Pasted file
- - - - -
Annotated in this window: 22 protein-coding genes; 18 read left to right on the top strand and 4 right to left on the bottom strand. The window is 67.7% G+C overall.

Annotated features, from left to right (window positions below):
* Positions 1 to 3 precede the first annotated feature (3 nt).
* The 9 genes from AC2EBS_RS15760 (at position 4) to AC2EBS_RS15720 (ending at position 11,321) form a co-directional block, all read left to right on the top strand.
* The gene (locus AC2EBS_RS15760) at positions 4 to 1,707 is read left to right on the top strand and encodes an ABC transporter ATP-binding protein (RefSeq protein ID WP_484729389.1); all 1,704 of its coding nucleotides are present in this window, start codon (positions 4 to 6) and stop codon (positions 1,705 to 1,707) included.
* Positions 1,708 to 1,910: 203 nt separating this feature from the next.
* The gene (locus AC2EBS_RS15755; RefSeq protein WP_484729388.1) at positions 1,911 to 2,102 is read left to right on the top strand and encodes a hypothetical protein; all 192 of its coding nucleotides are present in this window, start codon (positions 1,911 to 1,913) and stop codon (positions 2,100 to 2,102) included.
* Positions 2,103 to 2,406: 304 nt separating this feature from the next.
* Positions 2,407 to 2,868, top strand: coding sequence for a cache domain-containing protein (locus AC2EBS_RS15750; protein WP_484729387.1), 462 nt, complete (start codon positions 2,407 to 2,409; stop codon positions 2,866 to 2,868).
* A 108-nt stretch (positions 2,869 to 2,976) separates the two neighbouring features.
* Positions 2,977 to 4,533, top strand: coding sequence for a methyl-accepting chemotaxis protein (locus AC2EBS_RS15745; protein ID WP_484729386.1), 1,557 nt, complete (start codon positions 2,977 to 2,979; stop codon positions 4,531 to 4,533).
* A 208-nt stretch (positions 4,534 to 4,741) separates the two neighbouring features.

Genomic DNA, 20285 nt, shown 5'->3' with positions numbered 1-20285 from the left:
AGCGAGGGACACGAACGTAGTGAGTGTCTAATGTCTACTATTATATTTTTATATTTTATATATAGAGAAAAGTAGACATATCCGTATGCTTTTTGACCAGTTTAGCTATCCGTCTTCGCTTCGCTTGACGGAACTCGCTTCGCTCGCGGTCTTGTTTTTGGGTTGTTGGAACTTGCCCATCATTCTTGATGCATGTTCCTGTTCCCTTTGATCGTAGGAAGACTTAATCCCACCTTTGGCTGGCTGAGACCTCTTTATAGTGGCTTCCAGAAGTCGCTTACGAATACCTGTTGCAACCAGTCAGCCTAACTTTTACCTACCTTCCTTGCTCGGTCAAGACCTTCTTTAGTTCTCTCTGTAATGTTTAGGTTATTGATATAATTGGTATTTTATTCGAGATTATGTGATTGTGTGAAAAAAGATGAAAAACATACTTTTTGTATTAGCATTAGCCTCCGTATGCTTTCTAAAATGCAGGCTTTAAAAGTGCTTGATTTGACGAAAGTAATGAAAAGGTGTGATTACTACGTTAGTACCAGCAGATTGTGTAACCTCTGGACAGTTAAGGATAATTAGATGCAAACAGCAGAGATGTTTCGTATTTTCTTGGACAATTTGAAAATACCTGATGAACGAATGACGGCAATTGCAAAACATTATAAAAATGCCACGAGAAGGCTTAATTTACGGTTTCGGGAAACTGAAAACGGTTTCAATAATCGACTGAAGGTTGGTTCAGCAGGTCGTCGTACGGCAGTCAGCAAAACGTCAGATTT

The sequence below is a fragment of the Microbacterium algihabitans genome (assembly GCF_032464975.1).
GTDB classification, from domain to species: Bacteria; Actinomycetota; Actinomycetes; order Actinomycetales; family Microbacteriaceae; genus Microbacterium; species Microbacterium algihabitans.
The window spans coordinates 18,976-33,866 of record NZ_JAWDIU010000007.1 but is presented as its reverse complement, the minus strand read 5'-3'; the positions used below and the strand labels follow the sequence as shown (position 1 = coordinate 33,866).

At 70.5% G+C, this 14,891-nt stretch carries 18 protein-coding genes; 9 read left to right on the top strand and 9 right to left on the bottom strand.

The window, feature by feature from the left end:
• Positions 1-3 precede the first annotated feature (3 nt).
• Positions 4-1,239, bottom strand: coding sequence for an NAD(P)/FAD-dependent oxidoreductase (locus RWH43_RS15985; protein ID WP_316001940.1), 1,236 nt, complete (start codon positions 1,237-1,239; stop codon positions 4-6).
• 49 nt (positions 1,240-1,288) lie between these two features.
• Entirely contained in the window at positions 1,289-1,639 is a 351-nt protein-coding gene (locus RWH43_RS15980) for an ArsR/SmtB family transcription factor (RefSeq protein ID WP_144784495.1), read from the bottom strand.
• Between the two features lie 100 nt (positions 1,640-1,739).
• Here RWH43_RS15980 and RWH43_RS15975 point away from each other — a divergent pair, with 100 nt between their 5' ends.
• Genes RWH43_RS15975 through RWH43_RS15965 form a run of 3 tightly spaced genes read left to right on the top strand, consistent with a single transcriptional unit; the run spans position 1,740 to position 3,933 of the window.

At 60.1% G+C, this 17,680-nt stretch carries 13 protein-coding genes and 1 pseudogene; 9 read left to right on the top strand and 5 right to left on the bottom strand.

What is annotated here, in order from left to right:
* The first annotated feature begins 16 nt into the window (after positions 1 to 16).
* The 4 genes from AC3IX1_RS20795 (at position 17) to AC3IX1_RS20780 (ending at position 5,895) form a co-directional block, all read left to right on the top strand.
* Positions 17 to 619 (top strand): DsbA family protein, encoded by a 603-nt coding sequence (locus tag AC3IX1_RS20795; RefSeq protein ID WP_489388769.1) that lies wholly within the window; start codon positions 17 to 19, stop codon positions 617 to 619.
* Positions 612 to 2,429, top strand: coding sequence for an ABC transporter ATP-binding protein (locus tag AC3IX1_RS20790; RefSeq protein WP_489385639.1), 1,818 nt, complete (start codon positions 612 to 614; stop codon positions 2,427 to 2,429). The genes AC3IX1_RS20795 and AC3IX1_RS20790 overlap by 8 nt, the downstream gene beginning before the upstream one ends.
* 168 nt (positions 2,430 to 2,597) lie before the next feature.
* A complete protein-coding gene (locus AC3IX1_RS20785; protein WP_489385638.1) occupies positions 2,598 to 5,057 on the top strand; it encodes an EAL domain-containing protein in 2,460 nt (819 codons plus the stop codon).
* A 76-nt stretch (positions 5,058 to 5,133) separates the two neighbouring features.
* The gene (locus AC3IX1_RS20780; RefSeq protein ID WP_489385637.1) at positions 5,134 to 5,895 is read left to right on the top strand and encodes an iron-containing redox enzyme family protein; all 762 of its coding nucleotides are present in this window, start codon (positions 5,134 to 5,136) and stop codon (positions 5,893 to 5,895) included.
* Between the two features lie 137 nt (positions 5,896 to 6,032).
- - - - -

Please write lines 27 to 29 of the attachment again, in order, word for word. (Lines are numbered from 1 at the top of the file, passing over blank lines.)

At 60.1% G+C, this 17,680-nt stretch carries 13 protein-coding genes and 1 pseudogene; 9 read left to right on the top strand and 5 right to left on the bottom strand.

What is annotated here, in order from left to right:
* The first annotated feature begins 16 nt into the window (after positions 1 to 16).